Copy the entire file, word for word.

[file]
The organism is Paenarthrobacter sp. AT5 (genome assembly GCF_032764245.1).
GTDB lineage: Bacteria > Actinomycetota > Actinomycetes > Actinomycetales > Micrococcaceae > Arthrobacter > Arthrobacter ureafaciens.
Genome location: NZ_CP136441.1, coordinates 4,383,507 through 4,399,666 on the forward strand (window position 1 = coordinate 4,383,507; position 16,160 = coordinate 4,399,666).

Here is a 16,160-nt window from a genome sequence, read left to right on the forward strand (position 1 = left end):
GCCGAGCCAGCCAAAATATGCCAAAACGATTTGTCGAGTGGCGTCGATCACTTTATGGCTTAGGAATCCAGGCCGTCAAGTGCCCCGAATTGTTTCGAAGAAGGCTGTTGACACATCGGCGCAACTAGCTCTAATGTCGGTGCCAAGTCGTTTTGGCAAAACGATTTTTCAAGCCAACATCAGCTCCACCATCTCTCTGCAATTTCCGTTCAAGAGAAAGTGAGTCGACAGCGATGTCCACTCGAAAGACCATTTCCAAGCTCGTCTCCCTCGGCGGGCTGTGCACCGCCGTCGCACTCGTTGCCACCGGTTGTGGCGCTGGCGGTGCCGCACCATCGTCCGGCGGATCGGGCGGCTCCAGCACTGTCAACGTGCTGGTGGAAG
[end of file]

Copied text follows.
The organism is Paenarthrobacter sp. AT5 (genome assembly GCF_032764245.1).
GTDB lineage: Bacteria > Actinomycetota > Actinomycetes > Actinomycetales > Micrococcaceae > Arthrobacter > Arthrobacter ureafaciens.
Genome location: NZ_CP136441.1, coordinates 4,383,507 through 4,399,666 on the forward strand (window position 1 = coordinate 4,383,507; position 16,160 = coordinate 4,399,666).

Here is a 16,160-nt window from a genome sequence, read left to right on the forward strand (position 1 = left end):
GCCGAGCCAGCCAAAATATGCCAAAACGATTTGTCGAGTGGCGTCGATCACTTTATGGCTTAGGAATCCAGGCCGTCAAGTGCCCCGAATTGTTTCGAAGAAGGCTGTTGACACATCGGCGCAACTAGCTCTAATGTCGGTGCCAAGTCGTTTTGGCAAAACGATTTTTCAAGCCAACATCAGCTCCACCATCTCTCTGCAATTTCCGTTCAAGAGAAAGTGAGTCGACAGCGATGTCCACTCGAAAGACCATTTCCAAGCTCGTCTCCCTCGGCGGGCTGTGCACCGCCGTCGCACTCGTTGCCACCGGTTGTGGCGCTGGCGGTGCCGCACCATCGTCCGGCGGATCGGGCGGCTCCAGCACTGTCAACGTGCTGGTGGAAG